MirBSD manpage: IO::File(3p)

IO::File(3p)    Perl Programmers Reference Guide     IO::File(3p)


     IO::File - supply object methods for filehandles


         use IO::File;

         $fh = new IO::File;
         if ($fh->open("< file")) {
             print <$fh>;

         $fh = new IO::File "> file";
         if (defined $fh) {
             print $fh "bar\n";

         $fh = new IO::File "file", "r";
         if (defined $fh) {
             print <$fh>;
             undef $fh;       # automatically closes the file

         $fh = new IO::File "file", O_WRONLY|O_APPEND;
         if (defined $fh) {
             print $fh "corge\n";

             $pos = $fh->getpos;

             undef $fh;       # automatically closes the file

         autoflush STDOUT 1;


     "IO::File" inherits from "IO::Handle" and "IO::Seekable". It
     extends these classes with methods that are specific to file


     new ( FILENAME [,MODE [,PERMS]] )
         Creates an "IO::File".  If it receives any parameters,
         they are passed to the method "open"; if the open fails,
         the object is destroyed.  Otherwise, it is returned to
         the caller.

         Creates an "IO::File" opened for read/write on a newly
         created temporary file.  On systems where this is possi-
         ble, the temporary file is anonymous (i.e. it is

perl v5.8.8                2005-02-05                           1

IO::File(3p)    Perl Programmers Reference Guide     IO::File(3p)

         unlinked after creation, but held open).  If the tem-
         porary file cannot be created or opened, the "IO::File"
         object is destroyed. Otherwise, it is returned to the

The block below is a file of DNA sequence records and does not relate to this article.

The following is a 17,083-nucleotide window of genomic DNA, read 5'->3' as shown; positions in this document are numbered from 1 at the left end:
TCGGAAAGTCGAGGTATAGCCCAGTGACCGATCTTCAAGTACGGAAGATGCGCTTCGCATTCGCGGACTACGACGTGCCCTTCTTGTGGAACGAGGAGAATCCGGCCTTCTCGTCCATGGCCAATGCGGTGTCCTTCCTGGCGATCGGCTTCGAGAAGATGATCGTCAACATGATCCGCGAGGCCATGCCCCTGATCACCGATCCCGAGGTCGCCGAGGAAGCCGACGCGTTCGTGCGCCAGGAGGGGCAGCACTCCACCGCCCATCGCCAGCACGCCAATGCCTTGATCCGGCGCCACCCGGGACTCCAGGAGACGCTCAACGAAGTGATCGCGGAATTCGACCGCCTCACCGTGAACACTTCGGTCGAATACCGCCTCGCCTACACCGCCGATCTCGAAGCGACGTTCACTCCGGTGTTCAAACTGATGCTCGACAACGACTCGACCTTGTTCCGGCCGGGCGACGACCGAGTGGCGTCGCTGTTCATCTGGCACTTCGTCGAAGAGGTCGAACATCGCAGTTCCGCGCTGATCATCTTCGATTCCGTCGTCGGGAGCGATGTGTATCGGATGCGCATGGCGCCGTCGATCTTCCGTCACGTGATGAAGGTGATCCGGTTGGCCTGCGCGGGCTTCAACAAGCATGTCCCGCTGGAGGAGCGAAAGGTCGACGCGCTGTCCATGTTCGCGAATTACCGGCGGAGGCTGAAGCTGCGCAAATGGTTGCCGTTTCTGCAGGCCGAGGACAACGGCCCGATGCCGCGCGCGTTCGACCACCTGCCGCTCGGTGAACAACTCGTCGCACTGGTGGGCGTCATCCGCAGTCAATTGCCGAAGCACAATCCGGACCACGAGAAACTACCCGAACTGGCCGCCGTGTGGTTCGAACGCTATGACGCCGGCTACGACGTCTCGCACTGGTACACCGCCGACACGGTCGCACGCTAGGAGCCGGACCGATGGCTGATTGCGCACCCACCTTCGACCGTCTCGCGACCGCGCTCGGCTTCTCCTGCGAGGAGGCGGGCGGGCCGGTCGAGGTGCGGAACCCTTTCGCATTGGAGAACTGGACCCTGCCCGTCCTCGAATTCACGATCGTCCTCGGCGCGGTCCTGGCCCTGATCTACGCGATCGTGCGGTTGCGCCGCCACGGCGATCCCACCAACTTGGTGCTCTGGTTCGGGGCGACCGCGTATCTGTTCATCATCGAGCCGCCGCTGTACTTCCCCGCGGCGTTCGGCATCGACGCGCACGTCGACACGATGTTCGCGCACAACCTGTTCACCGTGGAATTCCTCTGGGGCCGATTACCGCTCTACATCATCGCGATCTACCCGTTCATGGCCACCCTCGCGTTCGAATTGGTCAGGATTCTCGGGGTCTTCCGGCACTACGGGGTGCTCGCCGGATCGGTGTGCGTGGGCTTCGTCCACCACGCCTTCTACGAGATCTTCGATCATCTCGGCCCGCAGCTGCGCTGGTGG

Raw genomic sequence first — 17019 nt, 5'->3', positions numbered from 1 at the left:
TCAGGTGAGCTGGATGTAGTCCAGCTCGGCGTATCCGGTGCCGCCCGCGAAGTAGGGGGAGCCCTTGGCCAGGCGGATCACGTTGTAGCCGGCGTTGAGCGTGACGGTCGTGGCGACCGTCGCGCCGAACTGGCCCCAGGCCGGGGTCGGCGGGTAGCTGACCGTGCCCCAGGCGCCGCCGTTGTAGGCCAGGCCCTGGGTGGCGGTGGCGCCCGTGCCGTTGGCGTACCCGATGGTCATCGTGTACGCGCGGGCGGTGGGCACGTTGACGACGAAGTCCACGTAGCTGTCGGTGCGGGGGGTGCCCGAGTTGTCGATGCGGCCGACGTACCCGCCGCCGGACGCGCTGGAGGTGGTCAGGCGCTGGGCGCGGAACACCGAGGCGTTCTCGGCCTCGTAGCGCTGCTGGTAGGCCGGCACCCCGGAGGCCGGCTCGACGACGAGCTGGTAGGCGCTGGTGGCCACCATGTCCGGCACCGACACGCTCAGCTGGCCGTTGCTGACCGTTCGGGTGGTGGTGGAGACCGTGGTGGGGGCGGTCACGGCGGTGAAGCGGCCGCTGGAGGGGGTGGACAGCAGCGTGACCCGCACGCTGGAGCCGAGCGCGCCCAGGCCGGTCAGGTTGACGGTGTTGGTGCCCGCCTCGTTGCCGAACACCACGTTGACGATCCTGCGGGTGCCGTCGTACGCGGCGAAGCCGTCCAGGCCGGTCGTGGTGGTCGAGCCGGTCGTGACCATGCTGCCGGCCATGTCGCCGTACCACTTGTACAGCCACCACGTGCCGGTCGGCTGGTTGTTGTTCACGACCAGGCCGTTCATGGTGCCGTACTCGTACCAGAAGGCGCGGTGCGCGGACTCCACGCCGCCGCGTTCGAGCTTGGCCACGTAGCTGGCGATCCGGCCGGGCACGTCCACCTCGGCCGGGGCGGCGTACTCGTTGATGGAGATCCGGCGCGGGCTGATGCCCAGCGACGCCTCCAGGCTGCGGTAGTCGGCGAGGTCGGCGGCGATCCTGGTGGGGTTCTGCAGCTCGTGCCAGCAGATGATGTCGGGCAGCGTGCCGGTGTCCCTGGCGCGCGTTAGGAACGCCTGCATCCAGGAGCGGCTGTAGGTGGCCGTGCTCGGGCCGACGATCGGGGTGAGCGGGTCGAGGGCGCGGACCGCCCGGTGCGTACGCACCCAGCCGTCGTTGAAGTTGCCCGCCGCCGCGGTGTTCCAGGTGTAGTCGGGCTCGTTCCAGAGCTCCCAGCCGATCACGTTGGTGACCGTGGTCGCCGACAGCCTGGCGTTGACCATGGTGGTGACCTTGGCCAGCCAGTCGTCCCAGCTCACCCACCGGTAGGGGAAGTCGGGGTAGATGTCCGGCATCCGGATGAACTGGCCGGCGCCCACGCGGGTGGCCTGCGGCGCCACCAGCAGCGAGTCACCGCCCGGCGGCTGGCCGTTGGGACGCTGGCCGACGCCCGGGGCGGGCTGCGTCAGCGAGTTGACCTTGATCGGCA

open( FILENAME [,MODE [,PERMS]] )
         "open" accepts one, two or three parameters.  With one
         parameter, it is just a front end for the built-in
         "open" function.  With two or three parameters, the
         first parameter is a filename that may include whi-
         tespace or other special characters, and the second
         parameter is the open mode, optionally followed by a
         file permission value.

         If "IO::File::open" receives a Perl mode string (">",
         "+<", etc.) or an ANSI C fopen() mode string ("w", "r+",
         etc.), it uses the basic Perl "open" operator (but pro-
         tects any special characters).

         If "IO::File::open" is given a numeric mode, it passes
         that mode and the optional permissions value to the Perl
         "sysopen" operator. The permissions default to 0666.

         If "IO::File::open" is given a mode that includes the
         ":" character, it passes all the three arguments to the
         three-argument "open" operator.

         For convenience, "IO::File" exports the O_XXX constants
         from the Fcntl module, if this module is available.

     binmode( [LAYER] )
         "binmode" sets "binmode" on the underlying "IO" object,
         as documented in "perldoc -f binmode".

         "binmode" accepts one optional parameter, which is the
         layer to be passed on to the "binmode" call.


     Some operating systems may perform  "IO::File::new()" or
     "IO::File::open()" on a directory without errors.  This
     behavior is not portable and not suggested for use.  Using
     "opendir()" and "readdir()" or "IO::Dir" are suggested


     perlfunc, "I/O Operators" in perlop, IO::Handle,
     IO::Seekable, IO::Dir


     Derived from FileHandle.pm by Graham Barr <gbarr@pobox.com>.

perl v5.8.8                2005-02-05                           2

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